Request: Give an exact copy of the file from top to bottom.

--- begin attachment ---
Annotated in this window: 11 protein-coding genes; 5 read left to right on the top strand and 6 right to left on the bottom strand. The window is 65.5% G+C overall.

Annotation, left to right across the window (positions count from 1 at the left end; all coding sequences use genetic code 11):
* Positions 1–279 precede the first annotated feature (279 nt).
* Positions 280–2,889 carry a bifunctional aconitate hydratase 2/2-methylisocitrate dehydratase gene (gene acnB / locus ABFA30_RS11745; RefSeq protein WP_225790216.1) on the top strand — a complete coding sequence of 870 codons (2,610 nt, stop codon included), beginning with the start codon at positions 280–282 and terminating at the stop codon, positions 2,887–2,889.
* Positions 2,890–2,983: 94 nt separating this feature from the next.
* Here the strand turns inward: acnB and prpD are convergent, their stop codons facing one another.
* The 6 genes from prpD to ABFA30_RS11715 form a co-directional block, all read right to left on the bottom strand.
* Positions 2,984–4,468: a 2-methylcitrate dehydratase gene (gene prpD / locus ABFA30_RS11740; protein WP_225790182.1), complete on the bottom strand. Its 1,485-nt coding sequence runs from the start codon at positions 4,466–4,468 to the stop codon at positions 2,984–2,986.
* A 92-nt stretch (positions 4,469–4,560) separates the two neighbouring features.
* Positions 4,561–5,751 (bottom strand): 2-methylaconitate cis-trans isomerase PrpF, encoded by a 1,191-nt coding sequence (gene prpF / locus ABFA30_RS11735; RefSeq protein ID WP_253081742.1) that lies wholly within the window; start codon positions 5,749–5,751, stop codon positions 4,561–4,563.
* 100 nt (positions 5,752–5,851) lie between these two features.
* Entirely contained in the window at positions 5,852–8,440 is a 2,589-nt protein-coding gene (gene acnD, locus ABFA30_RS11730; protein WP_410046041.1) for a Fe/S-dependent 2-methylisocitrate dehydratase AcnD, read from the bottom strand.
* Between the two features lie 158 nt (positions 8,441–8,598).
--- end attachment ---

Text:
Annotated in this window: 11 protein-coding genes; 5 read left to right on the top strand and 6 right to left on the bottom strand. The window is 65.5% G+C overall.

Annotation, left to right across the window (positions count from 1 at the left end; all coding sequences use genetic code 11):
* Positions 1–279 precede the first annotated feature (279 nt).
* Positions 280–2,889 carry a bifunctional aconitate hydratase 2/2-methylisocitrate dehydratase gene (gene acnB / locus ABFA30_RS11745; RefSeq protein WP_225790216.1) on the top strand — a complete coding sequence of 870 codons (2,610 nt, stop codon included), beginning with the start codon at positions 280–282 and terminating at the stop codon, positions 2,887–2,889.
* Positions 2,890–2,983: 94 nt separating this feature from the next.
* Here the strand turns inward: acnB and prpD are convergent, their stop codons facing one another.
* The 6 genes from prpD to ABFA30_RS11715 form a co-directional block, all read right to left on the bottom strand.
* Positions 2,984–4,468: a 2-methylcitrate dehydratase gene (gene prpD / locus ABFA30_RS11740; protein WP_225790182.1), complete on the bottom strand. Its 1,485-nt coding sequence runs from the start codon at positions 4,466–4,468 to the stop codon at positions 2,984–2,986.
* A 92-nt stretch (positions 4,469–4,560) separates the two neighbouring features.
* Positions 4,561–5,751 (bottom strand): 2-methylaconitate cis-trans isomerase PrpF, encoded by a 1,191-nt coding sequence (gene prpF / locus ABFA30_RS11735; RefSeq protein ID WP_253081742.1) that lies wholly within the window; start codon positions 5,749–5,751, stop codon positions 4,561–4,563.
* 100 nt (positions 5,752–5,851) lie between these two features.
* Entirely contained in the window at positions 5,852–8,440 is a 2,589-nt protein-coding gene (gene acnD, locus ABFA30_RS11730; protein WP_410046041.1) for a Fe/S-dependent 2-methylisocitrate dehydratase AcnD, read from the bottom strand.
* Between the two features lie 158 nt (positions 8,441–8,598).